Theorems Regarding Business Logic

Kenneth Downs - Tue, 2011-01-04 16:33

In yesterday's Rigorous Definition of Business Logic, we saw that business logic can be defined in four orders:

  • First Order Business Logic is entities and attributes that users (or other agents) can save, and the security rules that govern read/write access to the entitites and attributes.
  • Second Order Business Logic is entities and attributes derived by rules and formulas, such as calculated values and history tables.
  • Third Order Business Logic are non-algorithmic compound operations (no structure or looping is required in expressing the solution), such as a month-end batch billing or, for the old-timers out there, a year-end general ledger roll-up.
  • Fourth Order Business Logic are algorithmic compound operations. These occur when the action of one step affects the input to future steps. One example is ERP Allocation.
A Case Study

The best way to see if these have any value is to cook up some theorems and examine them with an example. We will take a vastly simplified time billing system, in which employees enter time which is billed once/month to customers. We'll work out some details a little below.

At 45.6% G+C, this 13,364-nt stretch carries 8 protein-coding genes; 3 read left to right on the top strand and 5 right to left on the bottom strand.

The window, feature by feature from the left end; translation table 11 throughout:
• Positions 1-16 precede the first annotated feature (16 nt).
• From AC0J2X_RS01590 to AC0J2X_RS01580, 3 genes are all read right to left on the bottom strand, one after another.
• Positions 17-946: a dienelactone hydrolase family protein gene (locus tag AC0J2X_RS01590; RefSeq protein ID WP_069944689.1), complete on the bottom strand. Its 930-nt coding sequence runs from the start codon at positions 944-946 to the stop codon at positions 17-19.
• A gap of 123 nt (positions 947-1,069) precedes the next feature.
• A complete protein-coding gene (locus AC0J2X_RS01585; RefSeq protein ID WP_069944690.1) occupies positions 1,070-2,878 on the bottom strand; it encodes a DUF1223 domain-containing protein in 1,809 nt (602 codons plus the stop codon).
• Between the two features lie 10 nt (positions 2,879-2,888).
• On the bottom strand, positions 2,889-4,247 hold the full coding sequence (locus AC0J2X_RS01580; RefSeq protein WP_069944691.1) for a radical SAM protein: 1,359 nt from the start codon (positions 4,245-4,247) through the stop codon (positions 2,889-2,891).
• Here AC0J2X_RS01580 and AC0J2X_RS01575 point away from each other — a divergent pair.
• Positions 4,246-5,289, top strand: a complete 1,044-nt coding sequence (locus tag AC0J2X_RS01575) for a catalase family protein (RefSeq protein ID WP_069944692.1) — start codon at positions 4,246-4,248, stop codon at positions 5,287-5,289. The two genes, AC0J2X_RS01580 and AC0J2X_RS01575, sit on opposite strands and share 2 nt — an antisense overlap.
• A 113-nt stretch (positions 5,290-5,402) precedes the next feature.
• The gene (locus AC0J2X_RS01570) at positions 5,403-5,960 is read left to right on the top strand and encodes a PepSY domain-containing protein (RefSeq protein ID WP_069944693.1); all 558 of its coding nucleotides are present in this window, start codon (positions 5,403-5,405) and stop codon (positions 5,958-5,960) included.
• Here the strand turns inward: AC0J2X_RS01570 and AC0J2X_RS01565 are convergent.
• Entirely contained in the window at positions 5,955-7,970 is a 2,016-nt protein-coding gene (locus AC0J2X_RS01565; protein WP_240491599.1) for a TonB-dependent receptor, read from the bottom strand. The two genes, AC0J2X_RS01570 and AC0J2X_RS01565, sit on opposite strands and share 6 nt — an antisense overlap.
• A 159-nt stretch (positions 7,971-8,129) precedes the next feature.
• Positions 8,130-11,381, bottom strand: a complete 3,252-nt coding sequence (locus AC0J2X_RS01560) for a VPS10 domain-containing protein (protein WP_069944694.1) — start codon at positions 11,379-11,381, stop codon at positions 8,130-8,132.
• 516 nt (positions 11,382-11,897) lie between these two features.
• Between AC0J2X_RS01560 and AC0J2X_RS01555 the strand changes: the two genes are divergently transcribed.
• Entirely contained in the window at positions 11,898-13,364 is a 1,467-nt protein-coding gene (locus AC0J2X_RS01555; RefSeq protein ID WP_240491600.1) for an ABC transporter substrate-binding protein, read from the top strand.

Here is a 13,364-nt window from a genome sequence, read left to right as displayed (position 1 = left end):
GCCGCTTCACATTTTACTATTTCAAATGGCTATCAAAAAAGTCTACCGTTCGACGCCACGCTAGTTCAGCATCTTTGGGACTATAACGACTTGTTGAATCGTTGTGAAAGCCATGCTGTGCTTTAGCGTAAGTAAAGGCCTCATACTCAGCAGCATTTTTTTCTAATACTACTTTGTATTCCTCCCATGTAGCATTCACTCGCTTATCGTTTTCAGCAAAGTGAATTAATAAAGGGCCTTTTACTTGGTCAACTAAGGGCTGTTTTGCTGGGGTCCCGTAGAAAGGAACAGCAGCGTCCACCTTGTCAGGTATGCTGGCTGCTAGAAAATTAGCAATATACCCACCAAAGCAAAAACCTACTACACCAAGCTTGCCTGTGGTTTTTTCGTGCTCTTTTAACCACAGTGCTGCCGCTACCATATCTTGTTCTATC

Theorem 1: 1st and 2nd Order, Analysis

The first theorem we can derive from these definitions is that we should look at First and Second Order Schemas together during analysis. This is because:

  • First Order Business Logic is about entities and atrributes
  • Second Order Business Logic is about entities and attributes
  • Second Order Business Logic is about values generated from First Order values and, possibly, other Second Order values
  • Therefore, Second Order values are always expressed ultimately in terms of First Order values
  • Therefore, they should be analyzed together

To give the devil his due, ORM does this easily, because it ignores so much database theory (paying a large price in performance for doing so) and considers an entire row, with its first order and second order values together, as being part of one class. This is likely the foundation for the claims of ORM users that they experience productivity gains when using ORM. Since I usually do nothing but bash ORM, I hope this statement will be taken as utterly sincere.